Fruits and vegetables contain important nutrients that can help to prevent chronic diseases such as cancer and cardiovascular disease. The phytochemicals in many fruits and vegetables have potent anti-inflammatory properties as well as high levels of antioxidants so it makes sense to get plenty in our daily diet. But how much should we be eating to get the benefits?
The National Cancer Institute recommends 5–9 servings of fruits and vegetables daily and the British Heart Foundation also recommends 5 servings of fruit and vegetables daily. This is quite easy to do given how small a serving actually is. For example:
● ½ cup steamed vegetables
● 1 cup of leafy vegetables
● 1 medium size piece of fruit
● ½ cup of chopped fruit.
With this in mind, a daily consumption of 5 servings of fruit and vegetables could be comprised of the following:
● 1 cup of steamed broccoli (2 servings)
● 1 cups of leafy vegetables such as kale or rocket. (1 serving)
● 1 apple (1 serving)
● ½ cup of strawberries (1 serving)
Generally speaking, it will take 2 cups leafy vegetables such as rocket, kale or spinach to equal 1 cup of vegetables such as broccoli or cauliflower. Its tempting to think that we could just eat 3 cups of strawberries or 5 apples a day and we are covered, but the idea is to eat a variety of fruits and vegetables to get a wide range of nutrients throughout the week. It keeps it interesting too.
The latest research on 10 a day
New research led by scientists from Imperial College London, found that although even the recommended five portions of fruit and vegetables a day reduced disease risk, the greatest benefit came from eating 10 portions a day which is equivalent to 800 grams.(1) This research was a meta-analysis where the researchers analysed 95 studies on fruit and vegetable intake. This included up to 2 million people from populations worldwide, and assessed up to 43,000 cases of heart disease, 47,000 cases of stroke, 81,000 cases of cardiovascular disease, 112,000 cancer cases and 94,000 deaths.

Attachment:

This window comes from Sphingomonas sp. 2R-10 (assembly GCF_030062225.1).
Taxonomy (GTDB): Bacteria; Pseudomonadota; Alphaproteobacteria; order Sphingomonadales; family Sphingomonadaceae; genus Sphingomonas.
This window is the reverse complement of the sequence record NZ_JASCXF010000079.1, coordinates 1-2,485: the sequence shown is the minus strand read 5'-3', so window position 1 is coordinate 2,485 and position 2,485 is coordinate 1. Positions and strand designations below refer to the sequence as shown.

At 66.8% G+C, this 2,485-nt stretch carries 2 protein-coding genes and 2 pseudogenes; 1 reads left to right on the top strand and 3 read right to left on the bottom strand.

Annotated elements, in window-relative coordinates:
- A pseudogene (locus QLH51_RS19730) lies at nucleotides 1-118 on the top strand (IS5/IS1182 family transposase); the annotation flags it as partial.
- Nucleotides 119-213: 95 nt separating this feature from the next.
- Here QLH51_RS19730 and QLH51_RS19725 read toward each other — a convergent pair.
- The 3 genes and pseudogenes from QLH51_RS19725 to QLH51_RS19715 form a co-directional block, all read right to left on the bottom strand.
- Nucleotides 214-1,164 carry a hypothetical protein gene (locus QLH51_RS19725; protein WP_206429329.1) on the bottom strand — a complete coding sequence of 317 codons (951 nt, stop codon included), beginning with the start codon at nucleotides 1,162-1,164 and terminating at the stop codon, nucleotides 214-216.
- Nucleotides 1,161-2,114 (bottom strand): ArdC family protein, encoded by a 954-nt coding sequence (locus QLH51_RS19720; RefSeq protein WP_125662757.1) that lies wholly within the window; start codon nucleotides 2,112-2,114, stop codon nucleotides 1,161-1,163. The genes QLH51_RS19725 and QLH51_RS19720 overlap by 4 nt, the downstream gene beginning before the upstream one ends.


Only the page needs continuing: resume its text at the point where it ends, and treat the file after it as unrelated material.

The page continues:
The results showed that eating 10 portions of fruit and vegetables or 800 grams per day, reduced the risks of chronic disease and premature death as follows:
With these types of studies, where risk is be measured, the risk has to be relative to something. This is known as relative risk. This is used to compare the risk between two different groups of people. In the research above, it is comparing people who eat a certain amount of fruit and vegetables compared to people who eat no fruit and vegetables. This is used extensively in medical research to see if belonging to one group increases or decreases your risks of developing a specific disease. Lets take a closer look at a couple of examples of the benefits of fruits and vegetables.
Not only are blackberries rich in vitamins and minerals, they are also very high in antioxidants and it is the anthocyanins in blackberries that give them their glossy, dark colour. It is these antioxidants that scavenge free radicals and reactive oxygen species (ROS) that play a major role in the aging process and chronic diseases. Blackberries have one of the highest antioxidant content of any food.
There is an increasing amount of research on berries and their cancer fighting properties, particularly blackberries. They are rich in cyanidin 3-glocoside (C3G), ellagic acid, lignans and the flavonoid myricetin which are all substances known for their anti-cancer properties. Cyanidin 3-glucoside or C3G, is an anthocyanin and blackberries contain a high level of this. 80 percent of anthocyanin in blackberries is C3G and studies have shown this to help protect against cancer as well as have cancer fighting effects.(2)
Ellagic acid is another potent ingredient in blackberries that has been shown to act as a chemo-preventive agent, inhibiting carcinogen bio-activation and cancer cell growth.(3) The synergy of these phytochemicals in blackberries maybe an effective preventative measure against cancer. It is early days on this research but it is well worth keeping an eye on developments here.